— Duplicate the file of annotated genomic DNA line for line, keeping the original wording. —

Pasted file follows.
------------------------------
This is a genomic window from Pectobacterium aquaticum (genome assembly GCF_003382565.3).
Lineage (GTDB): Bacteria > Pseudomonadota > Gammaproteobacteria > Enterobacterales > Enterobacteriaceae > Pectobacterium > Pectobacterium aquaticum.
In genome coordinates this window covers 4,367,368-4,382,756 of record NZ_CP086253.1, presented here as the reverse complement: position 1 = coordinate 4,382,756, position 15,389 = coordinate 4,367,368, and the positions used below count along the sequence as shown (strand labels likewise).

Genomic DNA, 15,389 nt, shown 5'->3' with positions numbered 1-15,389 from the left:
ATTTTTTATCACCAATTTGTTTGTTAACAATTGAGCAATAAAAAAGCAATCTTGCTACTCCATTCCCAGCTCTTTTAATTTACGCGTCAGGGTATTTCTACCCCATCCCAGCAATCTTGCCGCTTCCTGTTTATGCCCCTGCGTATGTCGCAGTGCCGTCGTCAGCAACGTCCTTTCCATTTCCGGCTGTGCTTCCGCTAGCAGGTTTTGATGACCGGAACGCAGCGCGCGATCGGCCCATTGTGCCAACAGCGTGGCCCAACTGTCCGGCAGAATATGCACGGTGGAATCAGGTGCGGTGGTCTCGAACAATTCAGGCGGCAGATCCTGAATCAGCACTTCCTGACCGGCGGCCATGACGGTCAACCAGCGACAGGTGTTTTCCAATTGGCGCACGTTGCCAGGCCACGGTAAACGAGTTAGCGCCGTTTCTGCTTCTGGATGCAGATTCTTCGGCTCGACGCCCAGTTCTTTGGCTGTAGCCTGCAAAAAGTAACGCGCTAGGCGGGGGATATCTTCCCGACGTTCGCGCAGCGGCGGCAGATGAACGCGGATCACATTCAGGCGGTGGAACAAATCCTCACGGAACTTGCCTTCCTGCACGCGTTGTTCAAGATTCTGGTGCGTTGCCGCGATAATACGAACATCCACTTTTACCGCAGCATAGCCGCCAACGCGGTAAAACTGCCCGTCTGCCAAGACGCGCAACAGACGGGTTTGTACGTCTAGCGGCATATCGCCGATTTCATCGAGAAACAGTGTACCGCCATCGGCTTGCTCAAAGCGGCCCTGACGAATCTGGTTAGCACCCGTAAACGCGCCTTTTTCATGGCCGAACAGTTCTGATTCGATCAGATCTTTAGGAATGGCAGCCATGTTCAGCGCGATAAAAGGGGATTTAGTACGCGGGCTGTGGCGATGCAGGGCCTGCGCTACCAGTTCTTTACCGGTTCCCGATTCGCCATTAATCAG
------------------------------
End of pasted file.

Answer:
This is a genomic window from Pectobacterium aquaticum (genome assembly GCF_003382565.3).
Lineage (GTDB): Bacteria > Pseudomonadota > Gammaproteobacteria > Enterobacterales > Enterobacteriaceae > Pectobacterium > Pectobacterium aquaticum.
In genome coordinates this window covers 4,367,368-4,382,756 of record NZ_CP086253.1, presented here as the reverse complement: position 1 = coordinate 4,382,756, position 15,389 = coordinate 4,367,368, and the positions used below count along the sequence as shown (strand labels likewise).

Genomic DNA, 15,389 nt, shown 5'->3' with positions numbered 1-15,389 from the left:
ATTTTTTATCACCAATTTGTTTGTTAACAATTGAGCAATAAAAAAGCAATCTTGCTACTCCATTCCCAGCTCTTTTAATTTACGCGTCAGGGTATTTCTACCCCATCCCAGCAATCTTGCCGCTTCCTGTTTATGCCCCTGCGTATGTCGCAGTGCCGTCGTCAGCAACGTCCTTTCCATTTCCGGCTGTGCTTCCGCTAGCAGGTTTTGATGACCGGAACGCAGCGCGCGATCGGCCCATTGTGCCAACAGCGTGGCCCAACTGTCCGGCAGAATATGCACGGTGGAATCAGGTGCGGTGGTCTCGAACAATTCAGGCGGCAGATCCTGAATCAGCACTTCCTGACCGGCGGCCATGACGGTCAACCAGCGACAGGTGTTTTCCAATTGGCGCACGTTGCCAGGCCACGGTAAACGAGTTAGCGCCGTTTCTGCTTCTGGATGCAGATTCTTCGGCTCGACGCCCAGTTCTTTGGCTGTAGCCTGCAAAAAGTAACGCGCTAGGCGGGGGATATCTTCCCGACGTTCGCGCAGCGGCGGCAGATGAACGCGGATCACATTCAGGCGGTGGAACAAATCCTCACGGAACTTGCCTTCCTGCACGCGTTGTTCAAGATTCTGGTGCGTTGCCGCGATAATACGAACATCCACTTTTACCGCAGCATAGCCGCCAACGCGGTAAAACTGCCCGTCTGCCAAGACGCGCAACAGACGGGTTTGTACGTCTAGCGGCATATCGCCGATTTCATCGAGAAACAGTGTACCGCCATCGGCTTGCTCAAAGCGGCCCTGACGAATCTGGTTAGCACCCGTAAACGCGCCTTTTTCATGGCCGAACAGTTCTGATTCGATCAGATCTTTAGGAATGGCAGCCATGTTCAGCGCGATAAAAGGGGATTTAGTACGCGGGCTGTGGCGATGCAGGGCCTGCGCTACCAGTTCTTTACCGGTTCCCGATTCGCCATTAATCAG